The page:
Saturday, March 2, 2013

The Archives: Family Bickerings

I've been digging through the archived offerings at Ambleside Online recently, and I found a wonderful article from Leader Scott called "Family Bickerings." There is much to be considered here for a Catholic mother, especially in the realm of virtue, goodness, and family harmony, and I thought I'd share my notes and ponderings...maybe you might find something helpful here too?

* "A child's character is very complex. It has in it germs of all the qualities which will influence the man." Oh my. This is so true, isn't it? I can see in my own two littles that they are who they always have been, even in utero:) Some wonderful characteristics are totally evident and we try to grow those, but some challenging tendencies really do need attention or they will become their destiny.

*  "A child of strong will may be rendered either obstinate in the wrong or firm in the right, according to the way in which his will is directed; his generosity may become either a Christian liberality, or a selfish wastefulness; his pride either true pride in good and right, or false pride in empty show and display." A parent's job, and in many ways, more specifically a homeschooling mother's job, is to see her child fully. Perhaps rather than despair over the difficult characteristics, we would be better served by guiding and channeling them in a virtuous direction.

* The only way to make the virtues grow is to train the child's conscience and the love of others. We are in the midst of preparing for my 6 year old's first Holy Communion, along with Celeste and her two oldest. I've been thinking a lot about how to impress upon a small child the necessity to turn from selfishness, turn from what we know is wrong, and grow in virtue. Mr. Scott believes the key to growth in all the virtues is first and foremost the growth of selflessness. Any thoughts on this one? He very well may be right...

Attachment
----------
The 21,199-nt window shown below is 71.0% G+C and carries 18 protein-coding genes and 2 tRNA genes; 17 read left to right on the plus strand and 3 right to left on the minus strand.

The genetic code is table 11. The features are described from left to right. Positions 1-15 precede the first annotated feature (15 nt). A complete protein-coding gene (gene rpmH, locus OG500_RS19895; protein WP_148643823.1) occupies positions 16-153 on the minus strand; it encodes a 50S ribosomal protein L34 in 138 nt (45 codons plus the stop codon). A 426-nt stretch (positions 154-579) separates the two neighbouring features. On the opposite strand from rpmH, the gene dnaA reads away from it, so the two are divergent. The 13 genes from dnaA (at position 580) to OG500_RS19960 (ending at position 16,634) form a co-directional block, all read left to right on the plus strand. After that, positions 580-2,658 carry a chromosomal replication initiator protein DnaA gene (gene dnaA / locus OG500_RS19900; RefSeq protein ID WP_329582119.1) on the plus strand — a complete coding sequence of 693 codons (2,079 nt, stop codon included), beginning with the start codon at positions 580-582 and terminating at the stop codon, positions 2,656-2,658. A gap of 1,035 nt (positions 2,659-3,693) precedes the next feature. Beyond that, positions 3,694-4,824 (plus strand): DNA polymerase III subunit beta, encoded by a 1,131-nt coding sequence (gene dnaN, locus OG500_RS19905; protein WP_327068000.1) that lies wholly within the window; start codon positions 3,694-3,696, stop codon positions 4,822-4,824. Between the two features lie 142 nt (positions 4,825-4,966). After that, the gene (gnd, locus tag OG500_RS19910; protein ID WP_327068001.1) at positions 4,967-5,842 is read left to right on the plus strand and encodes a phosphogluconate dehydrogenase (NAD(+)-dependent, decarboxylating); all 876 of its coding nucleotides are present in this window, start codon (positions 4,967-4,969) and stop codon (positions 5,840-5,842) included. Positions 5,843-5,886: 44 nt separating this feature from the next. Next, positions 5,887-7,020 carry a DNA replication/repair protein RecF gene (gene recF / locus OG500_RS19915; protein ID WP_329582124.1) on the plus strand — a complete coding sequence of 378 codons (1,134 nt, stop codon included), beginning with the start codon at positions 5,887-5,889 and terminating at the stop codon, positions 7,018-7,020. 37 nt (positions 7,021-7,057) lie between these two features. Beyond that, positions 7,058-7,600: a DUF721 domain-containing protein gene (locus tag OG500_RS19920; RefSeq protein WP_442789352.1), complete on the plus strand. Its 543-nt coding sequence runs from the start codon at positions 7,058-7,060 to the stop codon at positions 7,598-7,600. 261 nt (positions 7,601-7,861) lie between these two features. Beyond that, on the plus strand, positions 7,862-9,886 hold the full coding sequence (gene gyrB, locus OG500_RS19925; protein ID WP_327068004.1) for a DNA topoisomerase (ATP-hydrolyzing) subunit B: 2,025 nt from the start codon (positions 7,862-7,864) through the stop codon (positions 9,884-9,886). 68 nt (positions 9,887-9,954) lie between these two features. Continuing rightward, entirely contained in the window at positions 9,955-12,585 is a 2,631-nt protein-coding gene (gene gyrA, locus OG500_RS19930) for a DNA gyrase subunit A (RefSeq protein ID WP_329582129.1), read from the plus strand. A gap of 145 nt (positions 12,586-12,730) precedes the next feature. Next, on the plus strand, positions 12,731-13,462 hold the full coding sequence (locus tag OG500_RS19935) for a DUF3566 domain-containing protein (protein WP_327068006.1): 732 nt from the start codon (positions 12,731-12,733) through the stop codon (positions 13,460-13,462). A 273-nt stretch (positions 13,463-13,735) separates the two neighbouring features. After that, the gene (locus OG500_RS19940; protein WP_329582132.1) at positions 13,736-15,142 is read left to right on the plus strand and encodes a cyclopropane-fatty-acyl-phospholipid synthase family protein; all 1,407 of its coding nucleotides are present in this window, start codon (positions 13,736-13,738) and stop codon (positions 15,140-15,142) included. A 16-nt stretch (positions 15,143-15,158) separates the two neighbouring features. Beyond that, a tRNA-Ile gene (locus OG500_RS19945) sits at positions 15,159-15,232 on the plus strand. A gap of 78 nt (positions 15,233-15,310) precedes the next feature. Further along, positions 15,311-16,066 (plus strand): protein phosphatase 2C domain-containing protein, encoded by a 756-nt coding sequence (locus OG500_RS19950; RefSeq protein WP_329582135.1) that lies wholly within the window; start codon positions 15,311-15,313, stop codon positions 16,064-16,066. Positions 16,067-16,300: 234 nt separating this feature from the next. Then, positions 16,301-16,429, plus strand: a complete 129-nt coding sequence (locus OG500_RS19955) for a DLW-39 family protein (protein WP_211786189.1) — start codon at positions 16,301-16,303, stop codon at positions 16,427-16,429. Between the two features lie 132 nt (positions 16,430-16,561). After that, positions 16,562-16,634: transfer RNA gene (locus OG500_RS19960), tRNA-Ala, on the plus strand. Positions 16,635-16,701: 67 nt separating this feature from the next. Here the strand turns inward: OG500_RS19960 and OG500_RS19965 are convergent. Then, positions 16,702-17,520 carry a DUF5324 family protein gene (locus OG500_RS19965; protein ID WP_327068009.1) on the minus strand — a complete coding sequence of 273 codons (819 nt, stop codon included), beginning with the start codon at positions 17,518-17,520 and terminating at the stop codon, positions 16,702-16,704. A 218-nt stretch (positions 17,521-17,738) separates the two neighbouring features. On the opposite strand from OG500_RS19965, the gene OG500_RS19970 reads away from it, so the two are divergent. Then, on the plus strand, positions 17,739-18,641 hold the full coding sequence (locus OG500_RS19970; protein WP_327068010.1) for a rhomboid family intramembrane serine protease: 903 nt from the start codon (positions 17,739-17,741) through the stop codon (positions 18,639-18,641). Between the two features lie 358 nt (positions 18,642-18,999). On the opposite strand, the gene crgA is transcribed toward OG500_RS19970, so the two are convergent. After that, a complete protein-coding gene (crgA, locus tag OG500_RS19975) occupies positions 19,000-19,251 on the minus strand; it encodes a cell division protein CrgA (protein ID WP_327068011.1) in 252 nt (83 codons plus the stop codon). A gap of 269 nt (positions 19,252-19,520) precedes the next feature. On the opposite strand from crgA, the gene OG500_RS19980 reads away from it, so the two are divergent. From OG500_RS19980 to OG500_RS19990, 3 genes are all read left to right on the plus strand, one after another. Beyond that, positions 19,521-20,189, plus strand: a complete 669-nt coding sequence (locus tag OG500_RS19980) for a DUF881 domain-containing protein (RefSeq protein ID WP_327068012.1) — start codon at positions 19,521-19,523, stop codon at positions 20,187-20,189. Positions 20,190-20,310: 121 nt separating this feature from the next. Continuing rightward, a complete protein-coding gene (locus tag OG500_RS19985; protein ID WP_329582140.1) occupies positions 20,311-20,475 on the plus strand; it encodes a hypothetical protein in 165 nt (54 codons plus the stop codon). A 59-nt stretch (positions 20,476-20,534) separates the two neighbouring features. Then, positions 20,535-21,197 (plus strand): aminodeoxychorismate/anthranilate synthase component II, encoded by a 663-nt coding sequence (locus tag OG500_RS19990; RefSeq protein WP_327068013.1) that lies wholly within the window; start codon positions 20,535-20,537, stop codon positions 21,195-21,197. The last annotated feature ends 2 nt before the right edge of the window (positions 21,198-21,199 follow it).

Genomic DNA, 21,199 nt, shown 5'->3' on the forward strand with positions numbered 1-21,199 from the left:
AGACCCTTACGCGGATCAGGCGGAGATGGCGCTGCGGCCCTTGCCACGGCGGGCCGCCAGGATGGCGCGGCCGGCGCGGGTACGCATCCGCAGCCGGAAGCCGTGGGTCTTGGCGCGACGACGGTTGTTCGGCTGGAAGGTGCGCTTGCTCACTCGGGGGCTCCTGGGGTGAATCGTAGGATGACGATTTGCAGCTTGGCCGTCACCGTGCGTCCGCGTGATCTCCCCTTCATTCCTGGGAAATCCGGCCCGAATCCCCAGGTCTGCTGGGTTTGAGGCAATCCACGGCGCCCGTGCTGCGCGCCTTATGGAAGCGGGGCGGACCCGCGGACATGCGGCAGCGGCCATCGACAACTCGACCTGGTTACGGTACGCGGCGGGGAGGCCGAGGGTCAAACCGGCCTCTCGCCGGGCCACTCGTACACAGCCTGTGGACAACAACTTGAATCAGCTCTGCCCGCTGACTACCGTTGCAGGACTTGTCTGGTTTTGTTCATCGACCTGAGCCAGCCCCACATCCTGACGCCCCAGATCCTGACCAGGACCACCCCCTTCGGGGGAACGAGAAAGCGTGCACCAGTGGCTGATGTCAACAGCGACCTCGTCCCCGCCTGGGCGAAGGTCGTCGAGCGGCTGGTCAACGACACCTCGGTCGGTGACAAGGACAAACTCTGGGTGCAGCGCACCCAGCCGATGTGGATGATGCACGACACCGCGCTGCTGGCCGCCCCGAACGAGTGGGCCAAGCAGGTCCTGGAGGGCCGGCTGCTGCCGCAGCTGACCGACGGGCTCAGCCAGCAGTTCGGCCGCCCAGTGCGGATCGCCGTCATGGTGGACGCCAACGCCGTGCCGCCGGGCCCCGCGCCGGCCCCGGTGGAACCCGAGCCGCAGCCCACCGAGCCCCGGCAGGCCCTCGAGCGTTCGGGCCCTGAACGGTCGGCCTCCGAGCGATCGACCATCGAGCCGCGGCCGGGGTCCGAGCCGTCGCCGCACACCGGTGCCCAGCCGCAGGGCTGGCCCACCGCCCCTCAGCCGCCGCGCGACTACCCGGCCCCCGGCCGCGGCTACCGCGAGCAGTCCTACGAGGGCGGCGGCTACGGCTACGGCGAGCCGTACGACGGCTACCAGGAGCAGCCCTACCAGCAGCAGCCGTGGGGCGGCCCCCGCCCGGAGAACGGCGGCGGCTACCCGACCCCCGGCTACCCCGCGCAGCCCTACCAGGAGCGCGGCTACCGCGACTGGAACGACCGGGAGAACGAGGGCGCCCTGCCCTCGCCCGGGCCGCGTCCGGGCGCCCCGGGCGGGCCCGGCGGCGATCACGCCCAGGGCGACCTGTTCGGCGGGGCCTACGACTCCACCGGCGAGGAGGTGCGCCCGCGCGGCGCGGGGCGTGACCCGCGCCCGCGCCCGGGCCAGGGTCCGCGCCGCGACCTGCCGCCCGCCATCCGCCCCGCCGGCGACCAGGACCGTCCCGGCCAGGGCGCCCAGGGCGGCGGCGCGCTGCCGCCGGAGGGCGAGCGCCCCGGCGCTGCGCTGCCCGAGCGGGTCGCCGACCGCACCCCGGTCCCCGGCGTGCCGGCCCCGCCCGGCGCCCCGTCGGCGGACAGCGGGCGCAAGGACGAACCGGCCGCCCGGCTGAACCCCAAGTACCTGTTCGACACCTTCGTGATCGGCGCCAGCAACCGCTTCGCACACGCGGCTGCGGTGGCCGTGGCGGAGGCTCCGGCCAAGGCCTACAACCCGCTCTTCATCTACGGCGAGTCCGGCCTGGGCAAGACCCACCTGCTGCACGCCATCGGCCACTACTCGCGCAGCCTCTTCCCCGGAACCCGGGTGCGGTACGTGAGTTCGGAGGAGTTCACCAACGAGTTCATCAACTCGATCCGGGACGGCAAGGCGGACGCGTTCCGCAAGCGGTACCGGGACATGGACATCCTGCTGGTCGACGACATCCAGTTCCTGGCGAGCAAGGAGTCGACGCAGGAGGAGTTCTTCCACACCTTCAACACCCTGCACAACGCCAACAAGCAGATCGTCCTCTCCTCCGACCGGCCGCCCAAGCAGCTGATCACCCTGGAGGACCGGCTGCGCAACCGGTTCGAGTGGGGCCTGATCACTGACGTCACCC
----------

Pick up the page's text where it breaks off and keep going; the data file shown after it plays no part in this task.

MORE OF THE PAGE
* The two chief causes of these (family bickerings) are selfishness and harsh judgment of others. No punishment is of the smallest use to combat these; punishment may awake resentment and arouse greater spite against the person on whose account it is incurred, but it will never lessen the selfishness by a jot. Well, my two certainly bicker, though for the most part they are best buddies. Usually, someone wants what they want, and doesn't care if the other wants it too. Or, they feel slighted and want to tattle to mommy about it. Hum...

* Virtues, like flowers, grow in the sunshine; you can cultivate them or draw them out with love and reason, but you can neither force nor whip them into existence. Oh but how often I try to force lovingkindness on my children:)

* Of course the best way to prevent bickering is never to admit it from infancy; to train the child to find its happiness in giving others pleasure; to show him always how good and kind others are to him; in fact, to let the names of mother, father, sister, and brother stand for love and loving-kindness to him. On good days I think we succeed in this, but it's so easy to lose track of this easy gentleness when there are dozens of things going at once and mommy is harried.

* If you have seen the beginning of the quarrel, try and get the children to talk it over with you when they are cooler, and suggest to Bessie that if she had answered softly when Tom was first angry, all the tears and misery would have been avoided; and put it to Tom that if he would only remember in time that it is the man's privilege to protect the women, and be generous and gentle to Bessie, she would always look up to him and try to please him. This is so sweet. Really. And I can see that if I were more present to the children's interactions, perhaps more available, I might be able to gently step in and mediate. When I do, things almost always settle right down and peace is restored.